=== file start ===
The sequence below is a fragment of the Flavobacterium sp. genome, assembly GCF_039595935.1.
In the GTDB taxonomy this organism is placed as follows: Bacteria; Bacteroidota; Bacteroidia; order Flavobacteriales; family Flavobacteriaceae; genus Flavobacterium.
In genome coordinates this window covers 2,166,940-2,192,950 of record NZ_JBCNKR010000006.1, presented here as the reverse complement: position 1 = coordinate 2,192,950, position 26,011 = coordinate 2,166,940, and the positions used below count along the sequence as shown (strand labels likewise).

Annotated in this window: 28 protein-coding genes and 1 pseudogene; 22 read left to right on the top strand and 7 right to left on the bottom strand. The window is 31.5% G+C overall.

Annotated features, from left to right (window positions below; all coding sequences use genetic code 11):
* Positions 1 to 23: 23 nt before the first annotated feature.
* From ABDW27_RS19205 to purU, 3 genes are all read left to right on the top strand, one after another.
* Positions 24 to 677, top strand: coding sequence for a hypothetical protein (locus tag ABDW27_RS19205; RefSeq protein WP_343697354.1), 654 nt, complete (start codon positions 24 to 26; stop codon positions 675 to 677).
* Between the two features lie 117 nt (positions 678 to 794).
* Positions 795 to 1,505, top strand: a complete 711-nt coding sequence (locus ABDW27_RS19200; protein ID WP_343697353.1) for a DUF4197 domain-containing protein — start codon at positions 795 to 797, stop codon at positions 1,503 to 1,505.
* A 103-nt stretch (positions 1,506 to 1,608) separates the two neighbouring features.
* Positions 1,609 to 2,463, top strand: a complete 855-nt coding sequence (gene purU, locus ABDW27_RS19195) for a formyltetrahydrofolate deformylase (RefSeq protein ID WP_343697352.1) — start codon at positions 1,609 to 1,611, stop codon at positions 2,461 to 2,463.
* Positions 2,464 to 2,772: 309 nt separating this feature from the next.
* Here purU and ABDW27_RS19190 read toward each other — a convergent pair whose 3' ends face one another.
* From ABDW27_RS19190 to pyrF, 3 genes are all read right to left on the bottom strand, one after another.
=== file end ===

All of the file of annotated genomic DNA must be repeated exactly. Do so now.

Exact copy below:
The sequence below is a fragment of the Flavobacterium sp. genome, assembly GCF_039595935.1.
In the GTDB taxonomy this organism is placed as follows: Bacteria; Bacteroidota; Bacteroidia; order Flavobacteriales; family Flavobacteriaceae; genus Flavobacterium.
In genome coordinates this window covers 2,166,940-2,192,950 of record NZ_JBCNKR010000006.1, presented here as the reverse complement: position 1 = coordinate 2,192,950, position 26,011 = coordinate 2,166,940, and the positions used below count along the sequence as shown (strand labels likewise).

Annotated in this window: 28 protein-coding genes and 1 pseudogene; 22 read left to right on the top strand and 7 right to left on the bottom strand. The window is 31.5% G+C overall.

Annotated features, from left to right (window positions below; all coding sequences use genetic code 11):
* Positions 1 to 23: 23 nt before the first annotated feature.
* From ABDW27_RS19205 to purU, 3 genes are all read left to right on the top strand, one after another.
* Positions 24 to 677, top strand: coding sequence for a hypothetical protein (locus tag ABDW27_RS19205; RefSeq protein WP_343697354.1), 654 nt, complete (start codon positions 24 to 26; stop codon positions 675 to 677).
* Between the two features lie 117 nt (positions 678 to 794).
* Positions 795 to 1,505, top strand: a complete 711-nt coding sequence (locus ABDW27_RS19200; protein ID WP_343697353.1) for a DUF4197 domain-containing protein — start codon at positions 795 to 797, stop codon at positions 1,503 to 1,505.
* A 103-nt stretch (positions 1,506 to 1,608) separates the two neighbouring features.
* Positions 1,609 to 2,463, top strand: a complete 855-nt coding sequence (gene purU, locus ABDW27_RS19195) for a formyltetrahydrofolate deformylase (RefSeq protein ID WP_343697352.1) — start codon at positions 1,609 to 1,611, stop codon at positions 2,461 to 2,463.
* Positions 2,464 to 2,772: 309 nt separating this feature from the next.
* Here purU and ABDW27_RS19190 read toward each other — a convergent pair whose 3' ends face one another.
* From ABDW27_RS19190 to pyrF, 3 genes are all read right to left on the bottom strand, one after another.